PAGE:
Extreme angst is on the rise nationally and globally, especially among teens and millennials. Among other factors, preliminary findings from UC Berkeley sleep researchers point to a chronic lack of deep restorative sleep.
Investigating the neural link between sleep and anxiety, UC Berkeley neuroscientists Matthew Walker and Eti Ben Simon are finding that non-Rapid Eye Movement (NREM) sleep plays a key role in calming the overactive brain, especially in the brain regions that process and regulate emotions.
“The more time you spend in deep non-REM sleep, the less anxious you are in the morning,” said Ben Simon in reporting her preliminary findings at the Society for Neuroscience annual meeting this week in San Diego.
Using functional Magnetic Resonance Imaging (fMRI), among other measures, Ben Simon and Walker tracked the anxiety levels and brain activity of 18 healthy young adults, first during and after each participant enjoyed a regular night of sleep, and next after the same study participants stayed awake for 24 hours.
Each morning, study participants viewed emotionally evocative video clips while inside a brain scanner so that researchers could observe changes in their emotional brain activity after a night of no sleep.
In the evenings, researchers found nearly identical anxiety levels across all the participants. However, after a night of no sleep, study participants reported a 30 percent increase in anxiety compared to the way they felt after a good night’s sleep.
Moreover, brain scans taken as sleep-deprived participants watched video clips in the morning showed increased activity in such emotion centers as the amygdala “fight-or-flight” reflex, while the medial frontal cortex, which helps temper emotional responses, was virtually shut down.
As for study participants who benefitted from a full night of sleep, those who enjoyed longer periods of non-REM deep sleep reported the lowest levels of anxiety the next morning and showed the least emotional reactivity.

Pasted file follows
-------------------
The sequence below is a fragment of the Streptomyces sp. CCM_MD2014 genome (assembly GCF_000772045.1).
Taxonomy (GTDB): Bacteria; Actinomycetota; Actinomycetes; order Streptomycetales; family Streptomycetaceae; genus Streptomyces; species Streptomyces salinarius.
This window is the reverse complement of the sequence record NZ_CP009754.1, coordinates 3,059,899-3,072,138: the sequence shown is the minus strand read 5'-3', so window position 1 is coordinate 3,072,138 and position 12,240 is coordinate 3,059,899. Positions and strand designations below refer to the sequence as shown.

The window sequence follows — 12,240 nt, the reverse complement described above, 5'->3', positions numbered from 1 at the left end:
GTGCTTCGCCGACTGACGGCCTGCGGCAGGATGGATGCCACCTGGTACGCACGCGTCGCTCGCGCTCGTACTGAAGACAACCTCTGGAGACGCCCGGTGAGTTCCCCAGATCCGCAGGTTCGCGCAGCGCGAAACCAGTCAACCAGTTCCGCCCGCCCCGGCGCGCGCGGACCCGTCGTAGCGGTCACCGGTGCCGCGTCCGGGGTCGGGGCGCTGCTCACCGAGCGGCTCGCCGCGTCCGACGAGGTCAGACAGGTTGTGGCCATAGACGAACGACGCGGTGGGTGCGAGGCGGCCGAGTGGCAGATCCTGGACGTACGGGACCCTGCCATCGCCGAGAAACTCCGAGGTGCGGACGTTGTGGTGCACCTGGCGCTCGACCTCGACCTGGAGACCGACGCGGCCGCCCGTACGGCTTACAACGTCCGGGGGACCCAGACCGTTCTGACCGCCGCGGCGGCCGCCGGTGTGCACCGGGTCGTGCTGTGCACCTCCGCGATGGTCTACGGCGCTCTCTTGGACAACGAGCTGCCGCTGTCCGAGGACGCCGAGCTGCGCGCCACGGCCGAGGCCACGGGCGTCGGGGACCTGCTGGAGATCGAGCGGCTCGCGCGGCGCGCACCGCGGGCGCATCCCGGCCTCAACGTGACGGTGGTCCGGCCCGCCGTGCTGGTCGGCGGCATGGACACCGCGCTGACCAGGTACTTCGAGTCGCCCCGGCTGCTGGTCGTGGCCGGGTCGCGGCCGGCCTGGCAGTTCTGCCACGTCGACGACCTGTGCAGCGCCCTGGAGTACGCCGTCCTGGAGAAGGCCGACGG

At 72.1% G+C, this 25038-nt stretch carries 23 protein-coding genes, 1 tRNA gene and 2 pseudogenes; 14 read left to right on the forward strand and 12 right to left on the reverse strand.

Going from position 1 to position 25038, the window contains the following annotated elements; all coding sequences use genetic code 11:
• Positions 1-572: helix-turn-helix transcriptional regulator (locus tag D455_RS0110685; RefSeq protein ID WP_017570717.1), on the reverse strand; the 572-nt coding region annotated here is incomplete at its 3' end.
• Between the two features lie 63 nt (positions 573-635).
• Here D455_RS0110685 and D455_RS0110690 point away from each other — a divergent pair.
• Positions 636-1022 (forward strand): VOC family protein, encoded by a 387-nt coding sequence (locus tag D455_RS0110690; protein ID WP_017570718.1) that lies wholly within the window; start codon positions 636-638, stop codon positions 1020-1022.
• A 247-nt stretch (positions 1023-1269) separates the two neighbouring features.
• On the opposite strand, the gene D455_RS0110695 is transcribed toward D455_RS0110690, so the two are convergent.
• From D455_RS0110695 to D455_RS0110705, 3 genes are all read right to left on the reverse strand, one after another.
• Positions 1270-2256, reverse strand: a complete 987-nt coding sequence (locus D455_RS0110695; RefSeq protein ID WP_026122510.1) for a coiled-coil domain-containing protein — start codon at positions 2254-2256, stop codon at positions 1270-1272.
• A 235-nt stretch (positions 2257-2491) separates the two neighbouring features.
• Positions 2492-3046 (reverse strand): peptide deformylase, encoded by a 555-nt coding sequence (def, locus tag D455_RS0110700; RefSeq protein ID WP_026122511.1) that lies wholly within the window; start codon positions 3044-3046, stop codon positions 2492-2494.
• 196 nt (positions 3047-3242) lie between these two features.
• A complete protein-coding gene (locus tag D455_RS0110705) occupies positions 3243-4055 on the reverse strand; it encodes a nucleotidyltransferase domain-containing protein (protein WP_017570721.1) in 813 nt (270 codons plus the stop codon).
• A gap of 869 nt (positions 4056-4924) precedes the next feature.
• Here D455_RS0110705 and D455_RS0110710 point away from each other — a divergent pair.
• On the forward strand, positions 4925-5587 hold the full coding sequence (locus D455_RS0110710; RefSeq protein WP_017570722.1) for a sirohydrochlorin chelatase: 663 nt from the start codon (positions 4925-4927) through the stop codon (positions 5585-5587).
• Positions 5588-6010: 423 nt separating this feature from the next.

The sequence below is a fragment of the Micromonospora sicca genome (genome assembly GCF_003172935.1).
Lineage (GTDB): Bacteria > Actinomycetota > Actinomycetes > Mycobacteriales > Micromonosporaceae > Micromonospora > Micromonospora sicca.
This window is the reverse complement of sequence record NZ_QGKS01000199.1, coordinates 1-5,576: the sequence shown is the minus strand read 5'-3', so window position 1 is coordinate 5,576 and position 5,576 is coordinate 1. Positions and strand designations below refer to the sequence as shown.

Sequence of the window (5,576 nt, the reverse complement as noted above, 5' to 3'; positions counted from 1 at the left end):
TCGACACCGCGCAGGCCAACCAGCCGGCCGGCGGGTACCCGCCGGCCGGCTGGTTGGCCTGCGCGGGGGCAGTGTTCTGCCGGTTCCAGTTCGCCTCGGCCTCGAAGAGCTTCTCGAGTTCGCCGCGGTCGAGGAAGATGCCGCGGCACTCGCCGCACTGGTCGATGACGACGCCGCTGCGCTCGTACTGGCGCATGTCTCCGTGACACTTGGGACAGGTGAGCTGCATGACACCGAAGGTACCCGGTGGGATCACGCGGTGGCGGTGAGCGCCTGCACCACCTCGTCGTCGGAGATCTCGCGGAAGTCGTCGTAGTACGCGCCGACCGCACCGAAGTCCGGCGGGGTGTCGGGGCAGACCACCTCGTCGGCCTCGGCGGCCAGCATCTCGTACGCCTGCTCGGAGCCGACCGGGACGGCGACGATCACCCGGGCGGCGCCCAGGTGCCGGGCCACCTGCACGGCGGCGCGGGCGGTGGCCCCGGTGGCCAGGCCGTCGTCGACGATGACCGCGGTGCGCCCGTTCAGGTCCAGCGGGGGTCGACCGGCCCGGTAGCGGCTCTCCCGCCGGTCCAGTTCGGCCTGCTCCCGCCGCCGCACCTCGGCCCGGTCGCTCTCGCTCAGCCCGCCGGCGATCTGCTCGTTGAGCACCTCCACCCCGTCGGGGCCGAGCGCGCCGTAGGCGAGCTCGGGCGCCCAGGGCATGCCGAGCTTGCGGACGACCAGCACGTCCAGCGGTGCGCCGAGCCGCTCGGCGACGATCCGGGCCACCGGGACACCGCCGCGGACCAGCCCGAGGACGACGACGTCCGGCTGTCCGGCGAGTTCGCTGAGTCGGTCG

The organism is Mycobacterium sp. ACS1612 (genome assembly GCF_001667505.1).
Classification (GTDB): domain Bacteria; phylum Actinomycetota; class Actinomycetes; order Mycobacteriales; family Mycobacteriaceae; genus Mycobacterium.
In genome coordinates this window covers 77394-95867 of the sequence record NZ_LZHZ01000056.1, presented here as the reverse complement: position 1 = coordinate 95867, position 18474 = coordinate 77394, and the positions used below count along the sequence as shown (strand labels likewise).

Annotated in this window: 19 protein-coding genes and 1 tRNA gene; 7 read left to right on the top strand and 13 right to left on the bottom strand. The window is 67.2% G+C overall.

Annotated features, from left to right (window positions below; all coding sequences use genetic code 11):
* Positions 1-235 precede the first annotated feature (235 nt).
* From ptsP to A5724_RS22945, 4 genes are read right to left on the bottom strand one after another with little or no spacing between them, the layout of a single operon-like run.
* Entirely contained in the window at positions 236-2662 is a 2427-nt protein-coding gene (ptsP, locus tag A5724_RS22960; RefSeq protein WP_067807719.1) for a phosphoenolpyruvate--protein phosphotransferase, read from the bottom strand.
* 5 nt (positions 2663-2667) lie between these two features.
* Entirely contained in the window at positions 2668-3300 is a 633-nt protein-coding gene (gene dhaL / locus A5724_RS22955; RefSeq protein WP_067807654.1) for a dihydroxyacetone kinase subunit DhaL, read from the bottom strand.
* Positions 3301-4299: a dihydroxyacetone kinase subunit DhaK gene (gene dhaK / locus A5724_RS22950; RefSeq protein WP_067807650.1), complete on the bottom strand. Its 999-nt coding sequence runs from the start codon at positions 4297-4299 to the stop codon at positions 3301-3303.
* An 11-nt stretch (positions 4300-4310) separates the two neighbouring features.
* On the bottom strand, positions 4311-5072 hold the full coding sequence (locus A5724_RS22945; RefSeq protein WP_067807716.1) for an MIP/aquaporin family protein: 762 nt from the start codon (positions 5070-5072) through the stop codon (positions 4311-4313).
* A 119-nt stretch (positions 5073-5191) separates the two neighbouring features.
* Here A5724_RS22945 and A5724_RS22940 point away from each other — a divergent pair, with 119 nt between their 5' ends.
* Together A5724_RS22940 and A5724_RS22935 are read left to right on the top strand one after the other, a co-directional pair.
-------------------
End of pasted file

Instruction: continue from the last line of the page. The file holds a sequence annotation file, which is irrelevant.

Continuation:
“A good night of deep non-REM sleep can benefit us in terms of anxiety and emotional regulation,” said Ben Simon, a postdoctoral fellow in Walker’s Center for Human Sleep Science at UC Berkeley.
One U.S. adult in five is estimated to have been diagnosed with an anxiety disorder, a mental health category that includes panic disorder, post-traumatic stress disorder, obsessive-compulsive disorder and generalized anxiety disorder, and up to 80 percent of anxiety patients complain about poor or disturbed sleep.
Add to that an epidemic in which one U.S. adult in three fails to get the recommended nightly eight hours of sleep, and a connection between sleep and anxiety emerges, Walker points out.
On a positive note, Walker says, “Deep sleep provides a nocturnal soothing balm, taking the sharp edges off our lives and lowering our anxiety. It’s a form of nocturnal therapy that many of us shortchange in this modern era of insufficient sleep.”
Final results of a study by Ben Simon and Walker on the neural link between sleep and anxiety disorders are forthcoming.